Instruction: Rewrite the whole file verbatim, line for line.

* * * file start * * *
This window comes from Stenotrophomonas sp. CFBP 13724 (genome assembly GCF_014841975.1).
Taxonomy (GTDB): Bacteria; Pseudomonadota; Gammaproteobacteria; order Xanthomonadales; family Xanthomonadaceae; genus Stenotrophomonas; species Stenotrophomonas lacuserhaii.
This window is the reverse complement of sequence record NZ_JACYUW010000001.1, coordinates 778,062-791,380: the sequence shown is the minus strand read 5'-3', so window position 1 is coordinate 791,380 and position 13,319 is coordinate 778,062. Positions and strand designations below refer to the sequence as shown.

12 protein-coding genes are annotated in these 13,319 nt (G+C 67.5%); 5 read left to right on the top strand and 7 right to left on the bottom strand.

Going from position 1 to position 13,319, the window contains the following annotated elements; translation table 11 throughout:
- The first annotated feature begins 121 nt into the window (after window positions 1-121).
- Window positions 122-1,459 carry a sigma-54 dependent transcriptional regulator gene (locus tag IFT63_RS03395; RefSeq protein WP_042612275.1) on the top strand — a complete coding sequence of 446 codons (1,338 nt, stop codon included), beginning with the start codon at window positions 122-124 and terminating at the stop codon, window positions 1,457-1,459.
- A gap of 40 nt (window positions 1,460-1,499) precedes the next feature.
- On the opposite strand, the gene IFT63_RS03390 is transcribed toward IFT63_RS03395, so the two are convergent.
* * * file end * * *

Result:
This window comes from Stenotrophomonas sp. CFBP 13724 (genome assembly GCF_014841975.1).
Taxonomy (GTDB): Bacteria; Pseudomonadota; Gammaproteobacteria; order Xanthomonadales; family Xanthomonadaceae; genus Stenotrophomonas; species Stenotrophomonas lacuserhaii.
This window is the reverse complement of sequence record NZ_JACYUW010000001.1, coordinates 778,062-791,380: the sequence shown is the minus strand read 5'-3', so window position 1 is coordinate 791,380 and position 13,319 is coordinate 778,062. Positions and strand designations below refer to the sequence as shown.

12 protein-coding genes are annotated in these 13,319 nt (G+C 67.5%); 5 read left to right on the top strand and 7 right to left on the bottom strand.

Going from position 1 to position 13,319, the window contains the following annotated elements; translation table 11 throughout:
- The first annotated feature begins 121 nt into the window (after window positions 1-121).
- Window positions 122-1,459 carry a sigma-54 dependent transcriptional regulator gene (locus tag IFT63_RS03395; RefSeq protein WP_042612275.1) on the top strand — a complete coding sequence of 446 codons (1,338 nt, stop codon included), beginning with the start codon at window positions 122-124 and terminating at the stop codon, window positions 1,457-1,459.
- A gap of 40 nt (window positions 1,460-1,499) precedes the next feature.
- On the opposite strand, the gene IFT63_RS03390 is transcribed toward IFT63_RS03395, so the two are convergent.